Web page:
Carbaryl Insecticide Decomposition after Application on Oyster and Jew’s Ear Mushrooms Cultivations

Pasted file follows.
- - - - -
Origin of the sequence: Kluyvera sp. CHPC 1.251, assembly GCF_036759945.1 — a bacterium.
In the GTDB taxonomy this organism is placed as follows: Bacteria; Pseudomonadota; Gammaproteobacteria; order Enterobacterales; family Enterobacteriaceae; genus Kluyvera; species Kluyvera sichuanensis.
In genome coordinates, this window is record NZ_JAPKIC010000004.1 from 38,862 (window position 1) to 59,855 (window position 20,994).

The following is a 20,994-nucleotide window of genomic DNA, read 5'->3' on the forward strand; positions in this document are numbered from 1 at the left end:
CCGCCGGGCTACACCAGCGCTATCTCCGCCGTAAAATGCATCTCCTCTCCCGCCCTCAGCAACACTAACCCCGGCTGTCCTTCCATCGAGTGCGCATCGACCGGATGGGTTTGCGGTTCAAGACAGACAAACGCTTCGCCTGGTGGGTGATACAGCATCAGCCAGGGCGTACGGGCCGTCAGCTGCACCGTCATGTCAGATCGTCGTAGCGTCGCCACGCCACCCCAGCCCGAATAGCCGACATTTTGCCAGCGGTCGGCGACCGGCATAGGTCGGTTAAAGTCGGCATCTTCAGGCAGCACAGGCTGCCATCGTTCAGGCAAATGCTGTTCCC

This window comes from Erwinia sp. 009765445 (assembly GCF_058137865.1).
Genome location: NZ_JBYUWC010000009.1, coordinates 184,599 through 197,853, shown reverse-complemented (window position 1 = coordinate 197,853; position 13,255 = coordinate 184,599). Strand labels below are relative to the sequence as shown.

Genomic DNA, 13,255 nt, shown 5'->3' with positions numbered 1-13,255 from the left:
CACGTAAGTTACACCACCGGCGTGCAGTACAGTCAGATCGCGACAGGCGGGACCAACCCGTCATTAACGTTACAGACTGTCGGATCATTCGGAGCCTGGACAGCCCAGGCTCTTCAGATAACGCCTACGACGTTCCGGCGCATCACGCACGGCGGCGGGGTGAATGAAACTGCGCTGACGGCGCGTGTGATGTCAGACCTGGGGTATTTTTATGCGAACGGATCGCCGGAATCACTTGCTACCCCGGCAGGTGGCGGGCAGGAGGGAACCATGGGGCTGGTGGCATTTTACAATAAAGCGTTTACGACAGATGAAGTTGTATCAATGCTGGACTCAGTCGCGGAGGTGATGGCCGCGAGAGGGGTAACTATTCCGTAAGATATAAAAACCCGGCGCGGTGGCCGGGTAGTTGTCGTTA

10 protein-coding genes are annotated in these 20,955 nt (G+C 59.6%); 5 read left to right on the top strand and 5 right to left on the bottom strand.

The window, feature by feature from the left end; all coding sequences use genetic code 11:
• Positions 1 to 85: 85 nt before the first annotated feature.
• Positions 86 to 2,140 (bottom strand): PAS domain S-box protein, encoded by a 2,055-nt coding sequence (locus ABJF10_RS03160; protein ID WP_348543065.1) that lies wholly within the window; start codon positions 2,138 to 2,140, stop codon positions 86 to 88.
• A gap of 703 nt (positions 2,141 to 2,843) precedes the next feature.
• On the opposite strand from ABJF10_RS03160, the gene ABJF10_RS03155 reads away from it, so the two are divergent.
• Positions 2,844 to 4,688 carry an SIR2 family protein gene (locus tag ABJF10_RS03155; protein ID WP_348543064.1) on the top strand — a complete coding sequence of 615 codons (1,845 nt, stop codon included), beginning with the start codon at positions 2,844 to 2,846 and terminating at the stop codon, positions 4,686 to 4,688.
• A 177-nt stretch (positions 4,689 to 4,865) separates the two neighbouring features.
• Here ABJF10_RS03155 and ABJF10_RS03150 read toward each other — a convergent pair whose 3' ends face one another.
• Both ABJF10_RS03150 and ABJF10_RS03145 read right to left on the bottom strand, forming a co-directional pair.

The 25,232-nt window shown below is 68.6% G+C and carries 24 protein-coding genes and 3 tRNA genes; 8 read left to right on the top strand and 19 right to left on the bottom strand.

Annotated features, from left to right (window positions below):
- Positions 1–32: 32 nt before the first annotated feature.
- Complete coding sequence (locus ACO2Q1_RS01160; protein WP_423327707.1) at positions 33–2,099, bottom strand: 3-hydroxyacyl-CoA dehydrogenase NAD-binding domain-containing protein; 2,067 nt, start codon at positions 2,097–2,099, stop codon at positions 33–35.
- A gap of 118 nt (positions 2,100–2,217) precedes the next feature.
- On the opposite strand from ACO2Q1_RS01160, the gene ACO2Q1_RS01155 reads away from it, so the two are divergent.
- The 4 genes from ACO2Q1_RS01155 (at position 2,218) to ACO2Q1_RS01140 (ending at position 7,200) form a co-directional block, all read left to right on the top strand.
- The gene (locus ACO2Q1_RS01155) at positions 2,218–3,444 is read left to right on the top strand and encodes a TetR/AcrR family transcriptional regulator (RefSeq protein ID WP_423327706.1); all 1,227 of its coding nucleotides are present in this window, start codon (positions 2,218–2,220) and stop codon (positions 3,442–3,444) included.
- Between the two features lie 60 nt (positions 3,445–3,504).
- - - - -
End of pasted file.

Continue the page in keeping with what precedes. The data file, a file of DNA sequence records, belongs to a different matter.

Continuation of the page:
One of the major problems in the cultivation of oyster and Jew’s ear mushrooms is the damage from various insect and mite pests. Farmers occasionally used pesticides to control the pests, resulting in contamination of the product. The purpose of this study was to evaluate the decomposition of carbaryl insecticide found in oyster and Jew’s ear mushrooms. The carbaryl residue, in both mushrooms and on the associated growing bags, was then investigated. The carbaryl insecticide, at different concentrations (0, 850 (recommendation) and 1,700 ppm) was sprayed 2 times: 3 days before, and during the first cap opening. The samples were collected after final spraying on days 0, 1, 3 and 6. The samples were extracted and analyzed for carbaryl residues by GC-MS. The results showed that the oyster and Jew's ear mushrooms sprayed with the 850 ppm carbaryl had residue concentrations of less than 0.45 ppm on the 3rd day. Additionally, the growing bags presented carbaryl residues on day 0 with 1.86 and 0.13 ppm for oyster and Jew’s ear mushrooms, respectively. The experiment of 1,700 ppm carbaryl treatment resulted in residues on the 6th day that were less than 0.63 ppm. The contaminations observed in the oyster and Jew’s ear growing bags on day 0 were 3.75 and 0.80 ppm, respectively. Our study would recommend that in cases where carbaryl insecticide use in mushroom cultures is imperative, carbaryl application at the recommendation dose should be made 3 days before the harvesting period, in the interest of consumers safety.
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